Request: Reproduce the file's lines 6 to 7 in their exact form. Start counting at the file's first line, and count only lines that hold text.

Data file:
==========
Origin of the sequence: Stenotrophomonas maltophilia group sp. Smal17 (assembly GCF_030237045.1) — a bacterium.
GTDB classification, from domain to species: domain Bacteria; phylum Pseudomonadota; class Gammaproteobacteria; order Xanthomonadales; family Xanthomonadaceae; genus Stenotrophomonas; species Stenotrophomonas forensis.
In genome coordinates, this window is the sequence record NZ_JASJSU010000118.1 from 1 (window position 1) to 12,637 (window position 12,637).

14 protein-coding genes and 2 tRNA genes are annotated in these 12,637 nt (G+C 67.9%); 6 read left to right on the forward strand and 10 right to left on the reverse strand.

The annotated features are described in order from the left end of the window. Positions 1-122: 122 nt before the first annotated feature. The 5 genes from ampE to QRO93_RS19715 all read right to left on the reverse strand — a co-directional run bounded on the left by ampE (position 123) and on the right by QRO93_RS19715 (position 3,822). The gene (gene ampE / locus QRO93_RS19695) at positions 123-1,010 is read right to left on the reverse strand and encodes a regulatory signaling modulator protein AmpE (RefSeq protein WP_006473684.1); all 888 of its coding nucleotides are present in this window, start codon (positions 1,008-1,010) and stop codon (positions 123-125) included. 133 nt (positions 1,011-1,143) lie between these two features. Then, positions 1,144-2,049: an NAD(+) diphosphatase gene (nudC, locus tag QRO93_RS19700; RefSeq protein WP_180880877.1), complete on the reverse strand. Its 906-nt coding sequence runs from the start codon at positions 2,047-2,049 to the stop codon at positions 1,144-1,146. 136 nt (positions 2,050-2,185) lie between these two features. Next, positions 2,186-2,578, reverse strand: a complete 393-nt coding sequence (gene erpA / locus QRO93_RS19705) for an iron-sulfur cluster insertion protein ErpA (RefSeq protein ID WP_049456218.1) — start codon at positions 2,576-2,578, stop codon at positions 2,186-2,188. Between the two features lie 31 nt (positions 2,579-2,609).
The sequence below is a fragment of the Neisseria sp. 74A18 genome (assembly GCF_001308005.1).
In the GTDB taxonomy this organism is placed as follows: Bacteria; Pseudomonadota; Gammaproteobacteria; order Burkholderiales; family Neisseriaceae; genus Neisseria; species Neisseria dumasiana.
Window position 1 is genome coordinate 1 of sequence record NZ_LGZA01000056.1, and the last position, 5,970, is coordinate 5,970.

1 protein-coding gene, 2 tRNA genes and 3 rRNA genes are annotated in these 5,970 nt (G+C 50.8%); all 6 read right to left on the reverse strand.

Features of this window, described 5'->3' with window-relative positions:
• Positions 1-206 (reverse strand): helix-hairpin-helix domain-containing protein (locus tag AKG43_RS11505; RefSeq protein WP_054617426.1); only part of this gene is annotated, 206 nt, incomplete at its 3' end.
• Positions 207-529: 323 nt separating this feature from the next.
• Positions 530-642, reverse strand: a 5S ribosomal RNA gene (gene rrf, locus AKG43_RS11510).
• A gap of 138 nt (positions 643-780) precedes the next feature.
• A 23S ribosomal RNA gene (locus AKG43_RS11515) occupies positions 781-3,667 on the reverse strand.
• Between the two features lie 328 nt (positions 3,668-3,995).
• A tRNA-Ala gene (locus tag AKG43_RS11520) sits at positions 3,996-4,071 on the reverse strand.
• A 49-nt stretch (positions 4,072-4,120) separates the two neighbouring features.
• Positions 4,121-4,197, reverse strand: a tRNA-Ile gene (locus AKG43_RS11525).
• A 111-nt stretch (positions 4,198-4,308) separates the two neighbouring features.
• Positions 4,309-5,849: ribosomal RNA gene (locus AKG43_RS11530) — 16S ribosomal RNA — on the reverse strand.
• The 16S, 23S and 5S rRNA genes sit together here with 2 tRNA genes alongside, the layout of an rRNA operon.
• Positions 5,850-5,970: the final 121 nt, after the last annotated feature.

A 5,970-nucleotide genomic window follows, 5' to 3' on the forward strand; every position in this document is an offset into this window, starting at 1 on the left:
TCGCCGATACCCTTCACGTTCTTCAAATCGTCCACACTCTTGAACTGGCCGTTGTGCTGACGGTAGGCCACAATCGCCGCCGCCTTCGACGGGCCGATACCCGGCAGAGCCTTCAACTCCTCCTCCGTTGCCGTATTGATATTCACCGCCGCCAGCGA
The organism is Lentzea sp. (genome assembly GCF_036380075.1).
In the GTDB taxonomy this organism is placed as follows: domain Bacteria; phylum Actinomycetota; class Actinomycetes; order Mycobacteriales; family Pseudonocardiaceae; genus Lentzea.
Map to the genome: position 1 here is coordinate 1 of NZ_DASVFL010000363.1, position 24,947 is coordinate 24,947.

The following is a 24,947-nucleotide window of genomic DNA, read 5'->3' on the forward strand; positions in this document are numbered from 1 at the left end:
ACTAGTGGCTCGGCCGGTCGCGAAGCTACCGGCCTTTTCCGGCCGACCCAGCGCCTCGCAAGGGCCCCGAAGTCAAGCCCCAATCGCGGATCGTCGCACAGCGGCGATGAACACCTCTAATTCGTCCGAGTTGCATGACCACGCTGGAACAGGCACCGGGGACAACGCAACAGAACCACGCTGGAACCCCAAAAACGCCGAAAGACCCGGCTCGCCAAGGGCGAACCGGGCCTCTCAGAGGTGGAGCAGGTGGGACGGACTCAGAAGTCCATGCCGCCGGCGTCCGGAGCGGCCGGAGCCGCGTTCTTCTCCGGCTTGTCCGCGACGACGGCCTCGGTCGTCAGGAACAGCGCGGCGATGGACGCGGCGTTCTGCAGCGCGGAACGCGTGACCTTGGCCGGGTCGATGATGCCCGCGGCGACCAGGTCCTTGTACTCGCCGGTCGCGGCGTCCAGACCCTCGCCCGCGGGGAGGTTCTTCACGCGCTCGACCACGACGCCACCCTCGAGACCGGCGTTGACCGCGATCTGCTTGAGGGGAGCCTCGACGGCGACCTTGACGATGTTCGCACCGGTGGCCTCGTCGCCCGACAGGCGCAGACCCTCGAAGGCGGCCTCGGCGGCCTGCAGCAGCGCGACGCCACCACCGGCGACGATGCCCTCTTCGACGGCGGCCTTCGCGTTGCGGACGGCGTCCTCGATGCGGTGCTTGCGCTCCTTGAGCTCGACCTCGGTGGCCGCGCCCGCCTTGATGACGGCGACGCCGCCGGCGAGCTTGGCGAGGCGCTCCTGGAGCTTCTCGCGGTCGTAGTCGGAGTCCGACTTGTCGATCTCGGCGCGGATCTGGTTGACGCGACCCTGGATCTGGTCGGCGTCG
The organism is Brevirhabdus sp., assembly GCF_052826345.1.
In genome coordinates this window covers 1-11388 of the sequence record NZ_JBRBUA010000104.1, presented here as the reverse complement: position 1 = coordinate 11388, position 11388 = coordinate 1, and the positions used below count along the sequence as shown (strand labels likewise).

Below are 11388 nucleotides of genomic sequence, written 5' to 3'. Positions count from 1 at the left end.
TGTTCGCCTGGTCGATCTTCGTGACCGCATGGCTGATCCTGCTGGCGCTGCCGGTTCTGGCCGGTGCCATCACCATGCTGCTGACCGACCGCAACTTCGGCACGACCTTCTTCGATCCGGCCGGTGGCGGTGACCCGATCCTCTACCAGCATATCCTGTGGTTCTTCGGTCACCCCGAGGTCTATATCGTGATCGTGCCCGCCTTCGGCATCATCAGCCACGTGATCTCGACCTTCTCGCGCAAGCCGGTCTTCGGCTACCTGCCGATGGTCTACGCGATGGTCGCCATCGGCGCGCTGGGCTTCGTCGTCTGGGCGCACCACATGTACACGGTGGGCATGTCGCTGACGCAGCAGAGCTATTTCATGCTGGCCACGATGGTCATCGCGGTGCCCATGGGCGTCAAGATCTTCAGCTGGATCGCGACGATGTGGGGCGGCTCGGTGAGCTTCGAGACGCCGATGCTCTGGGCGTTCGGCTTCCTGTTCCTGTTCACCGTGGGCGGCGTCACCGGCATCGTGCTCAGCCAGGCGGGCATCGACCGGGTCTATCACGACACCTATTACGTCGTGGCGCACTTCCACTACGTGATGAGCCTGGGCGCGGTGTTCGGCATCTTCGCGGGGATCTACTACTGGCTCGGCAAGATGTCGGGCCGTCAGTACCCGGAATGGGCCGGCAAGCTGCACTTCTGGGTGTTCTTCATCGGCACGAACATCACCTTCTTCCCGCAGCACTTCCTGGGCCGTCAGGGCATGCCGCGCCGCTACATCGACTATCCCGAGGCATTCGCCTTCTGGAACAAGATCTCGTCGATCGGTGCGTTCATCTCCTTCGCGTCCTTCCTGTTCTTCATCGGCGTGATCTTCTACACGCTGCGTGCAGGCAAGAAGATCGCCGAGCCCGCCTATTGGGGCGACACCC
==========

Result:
The sequence below is a fragment of the Neisseria sp. 74A18 genome (assembly GCF_001308005.1).
In the GTDB taxonomy this organism is placed as follows: Bacteria; Pseudomonadota; Gammaproteobacteria; order Burkholderiales; family Neisseriaceae; genus Neisseria; species Neisseria dumasiana.